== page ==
I’m excited about a new year here in my classroom. Our new superintendent, in his keynote address to the district, highlighted one of the true beauties of the teaching profession in that we’re constantly getting fresh starts each year. Few professions get that privilege. We get new kids, new buildings, new colleagues, new curriculum, new assessments, new acronyms. Okay, all of those “news” aren’t necessarily good news for teachers, but overall the idea of new beginnings presents us with an opportunity to become reinvigorated with our profession.
For me, I received a new textbook with my Early College Enrollment Freshman Composition class. I’d been stuck in a rut in my classroom for the last couple of years, and last year I really felt myself go into autopilot mode. I decided to take the intervention of a new textbook as a chance to revamp everything. So I’ve done it. New essay assignments, new readings, new methods, new commitments to the type of classroom I facilitate. Right now, and I know I’m only a week in so check back with me in a month or three, I’m feeling my passion for education rekindled.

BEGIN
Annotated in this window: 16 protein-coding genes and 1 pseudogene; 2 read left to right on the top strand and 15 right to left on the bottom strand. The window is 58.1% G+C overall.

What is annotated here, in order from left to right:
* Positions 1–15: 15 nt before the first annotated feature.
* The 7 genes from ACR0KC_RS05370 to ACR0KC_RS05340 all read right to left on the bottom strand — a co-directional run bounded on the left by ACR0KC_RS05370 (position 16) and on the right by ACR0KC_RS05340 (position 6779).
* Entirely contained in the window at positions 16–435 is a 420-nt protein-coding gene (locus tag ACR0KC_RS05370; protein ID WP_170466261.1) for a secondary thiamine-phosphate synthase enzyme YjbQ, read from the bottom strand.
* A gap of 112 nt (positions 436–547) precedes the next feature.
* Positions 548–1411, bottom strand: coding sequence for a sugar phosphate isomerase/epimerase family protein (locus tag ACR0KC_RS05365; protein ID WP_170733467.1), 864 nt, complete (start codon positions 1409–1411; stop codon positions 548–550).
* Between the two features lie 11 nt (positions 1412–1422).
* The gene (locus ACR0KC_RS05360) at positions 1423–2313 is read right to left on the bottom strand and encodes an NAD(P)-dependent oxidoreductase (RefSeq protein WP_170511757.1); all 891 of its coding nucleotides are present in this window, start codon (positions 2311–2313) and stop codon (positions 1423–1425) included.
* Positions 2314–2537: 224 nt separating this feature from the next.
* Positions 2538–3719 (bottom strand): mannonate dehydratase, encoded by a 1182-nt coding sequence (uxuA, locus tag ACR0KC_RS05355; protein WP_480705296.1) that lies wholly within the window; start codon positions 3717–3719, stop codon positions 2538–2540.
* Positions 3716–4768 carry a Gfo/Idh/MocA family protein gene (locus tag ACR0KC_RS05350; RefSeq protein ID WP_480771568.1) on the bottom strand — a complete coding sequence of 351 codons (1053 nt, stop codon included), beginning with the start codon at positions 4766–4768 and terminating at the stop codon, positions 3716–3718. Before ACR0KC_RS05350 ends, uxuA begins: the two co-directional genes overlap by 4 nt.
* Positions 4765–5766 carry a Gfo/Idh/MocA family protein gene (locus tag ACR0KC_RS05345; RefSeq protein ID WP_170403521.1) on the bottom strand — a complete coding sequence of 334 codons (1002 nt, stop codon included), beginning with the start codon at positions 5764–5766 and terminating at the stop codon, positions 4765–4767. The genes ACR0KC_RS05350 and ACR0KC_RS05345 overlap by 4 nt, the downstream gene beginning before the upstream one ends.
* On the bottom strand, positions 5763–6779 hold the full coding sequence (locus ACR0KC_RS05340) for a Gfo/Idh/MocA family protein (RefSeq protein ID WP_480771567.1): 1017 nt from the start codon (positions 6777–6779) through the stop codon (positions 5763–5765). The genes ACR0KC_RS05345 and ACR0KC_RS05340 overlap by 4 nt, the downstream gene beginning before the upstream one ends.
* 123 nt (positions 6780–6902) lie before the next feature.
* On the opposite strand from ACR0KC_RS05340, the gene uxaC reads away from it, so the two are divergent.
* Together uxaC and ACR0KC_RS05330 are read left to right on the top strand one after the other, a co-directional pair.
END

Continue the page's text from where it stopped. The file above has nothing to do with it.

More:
I also committed to making my classroom paperless. I’d love to say I made this decision for environmental reasons. I admit, that’s part of the reason as there’s an intrinsic appeal (possibly trendy) to going paperless with my assignments. Plus, in a budget crunch, I’m sure my administrators and the building bookkeeper will appreciate the reduction in copy clicks. Mainly,though, I feel that teaching kids to work in a mobile, digital environment is a life skill that will serve them well in the future. The process and practice will become a big part of the pedagogy.
In future posts, I plan to outline how I plan on going paperless with a tool called….Doctopus.
Best wishes to all my colleagues all over the country who are starting another trip around the sun with a new group of scholars. May we be our best and bring out the best in them.